For a publicly traded company, its stock price can often be a barometer of its health. There are exceptions to this rule, but a company's stock price reflects investor perception of its ability to earn and grow its profits in the future. Generally speaking, the higher the stock price, the greater the optimism about the company's prospects. As a company's stock price increases, so does its market value.


Companies receive money from the securities market only when they first sell a security to the public in the primary market, which is commonly referred to as an initial public offering (IPO). In an IPO, a company will have its own shares converted to public securities as are those granted or sold to early investors who backed the company before it went public. Pre-IPO shares can also be granted to executives, employees, family and friends.

In the subsequent trading of these shares on the secondary market (what most refer to as "the stock market"), other investors including individuals, institutions, and funds who buy and sell the stock, benefit from any appreciation in stock price. Fluctuating prices are translated into gains or losses for these investors as they shift stock ownership. Individual traders receive the full capital gain or loss after transaction costs and taxes.

The original company that issues the stock does not participate in any profits or losses resulting from these transactions, unless it is also actively buying or selling its stock on the open market. 

Inside Ownership

The first and most obvious reason why those in management care about the stock market is that they typically have a monetary interest in the company. It's not unusual for a public company's founder to own a significant number of outstanding shares, and it's also not unusual for the company's management to have salary incentives or stock options tied to the company's stock prices. For these two reasons, managers act as stockholders and thus pay attention to their stock price.

Wrath of the Shareholders

Too often, investors forget that stock means ownership. Management's job is to produce gains for the shareholders. Although a manager has little or no control of share price in the short run, poor stock performance could, over the long run, be attributed to company mismanagement. If the stock price consistently underperforms shareholders' expectations, the shareholders will be unhappy with management and look to make changes. In extreme cases, shareholders can band together and try to oust current management in a proxy fight. To what extent shareholders can control management is debatable. Nevertheless, executives must always factor in shareholders' desires since these shareholders are part owners of the company.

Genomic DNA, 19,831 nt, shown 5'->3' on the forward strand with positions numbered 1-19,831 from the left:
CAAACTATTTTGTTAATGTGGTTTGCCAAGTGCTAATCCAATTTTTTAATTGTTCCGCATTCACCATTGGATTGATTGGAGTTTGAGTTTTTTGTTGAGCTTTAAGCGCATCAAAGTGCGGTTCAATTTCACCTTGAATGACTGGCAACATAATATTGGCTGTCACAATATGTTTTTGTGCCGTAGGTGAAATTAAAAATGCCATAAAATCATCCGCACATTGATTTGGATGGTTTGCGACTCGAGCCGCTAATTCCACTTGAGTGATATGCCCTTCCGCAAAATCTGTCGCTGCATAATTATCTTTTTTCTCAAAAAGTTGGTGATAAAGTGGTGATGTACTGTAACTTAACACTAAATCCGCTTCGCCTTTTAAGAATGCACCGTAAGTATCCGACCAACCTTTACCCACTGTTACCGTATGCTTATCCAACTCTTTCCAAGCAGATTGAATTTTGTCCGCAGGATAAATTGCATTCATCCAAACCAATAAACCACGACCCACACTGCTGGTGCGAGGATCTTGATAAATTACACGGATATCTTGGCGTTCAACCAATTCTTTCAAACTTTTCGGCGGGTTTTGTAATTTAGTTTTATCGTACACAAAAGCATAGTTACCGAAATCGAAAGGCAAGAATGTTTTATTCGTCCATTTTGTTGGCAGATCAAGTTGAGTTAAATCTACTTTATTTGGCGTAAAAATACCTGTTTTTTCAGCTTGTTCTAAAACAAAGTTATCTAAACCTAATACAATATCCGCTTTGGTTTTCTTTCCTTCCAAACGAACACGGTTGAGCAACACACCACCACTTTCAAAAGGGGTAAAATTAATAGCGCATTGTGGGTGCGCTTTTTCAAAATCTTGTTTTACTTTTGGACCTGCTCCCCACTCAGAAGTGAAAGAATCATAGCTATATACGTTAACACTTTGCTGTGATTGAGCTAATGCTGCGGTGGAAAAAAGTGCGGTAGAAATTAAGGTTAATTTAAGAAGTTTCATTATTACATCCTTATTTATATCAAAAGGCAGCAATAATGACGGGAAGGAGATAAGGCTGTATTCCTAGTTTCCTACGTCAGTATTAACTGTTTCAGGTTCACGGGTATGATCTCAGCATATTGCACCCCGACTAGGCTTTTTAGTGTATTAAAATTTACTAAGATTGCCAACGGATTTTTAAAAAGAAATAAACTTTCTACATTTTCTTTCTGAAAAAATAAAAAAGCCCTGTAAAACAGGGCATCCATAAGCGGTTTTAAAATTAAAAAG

Another key role of the stock market is to act as a barometer for financial health. Financial analysts are constantly scrutinizing a company's performance, and their ratings on a company can affect its traded securities, which can be its shares, also known as equity, or its bonds, also known as debt. Because of this, creditors tend to look favorably upon companies whose shares are performing strongly. This preferential treatment is in part due to the tie between a company's earnings and its share price. Over the long term, strong earnings are a good indication that the company will be able to meet debt requirements. As a result, the company will receive cheaper financing through a lower interest rate, which in turn can help the company make investments for growth.

Alternatively, favorable market performance is useful for a company seeking additional equity financing. If there is demand, a company can always sell more shares to the public to raise money. Essentially this is like printing money, and it isn't bad for the company as long as it doesn't dilute its existing share base too much, in which case issuing more shares can have negative consequences for existing shareholders.

Private vs. Public Companies

Unlike private companies, publicly traded companies are vulnerable to a takeover by another company if they allow their share price to decline substantially. This exposure is a result of the nature of ownership in the company. Private companies are usually managed by the owners themselves, and the shares are closely held. If private owners don't want to sell, the company cannot be taken over. Publicly traded companies, on the other hand, have shares distributed over a large base of owners who can easily sell at any time. To accumulate shares for the purpose of takeover, potential bidders are better able to make offers to shareholders when they are trading at lower prices. For this reason, companies would want their stock price to remain relatively strong to prevent a hostile takeover from another company or individual.  

On the other side of the takeover equation, a company with a hot stock has a great advantage when looking to buy other companies. Instead of having to buy with cash, a company will use stock shares to fund the takeover. In strong markets this is extremely common - so much that a strong stock price is a matter of survival in competitive industries.

Bragging Rights

Finally, a company may aim to increase share simply to increase its prestige and exposure to the public. Managers are human too, and like anybody they are always thinking ahead to their next job. The larger a company's market capitalization, the more analyst coverage the company will  likely receive. Essentially, analyst coverage is a form of free publicity and allows both senior managers and the company itself to introduce themselves to a wider audience.


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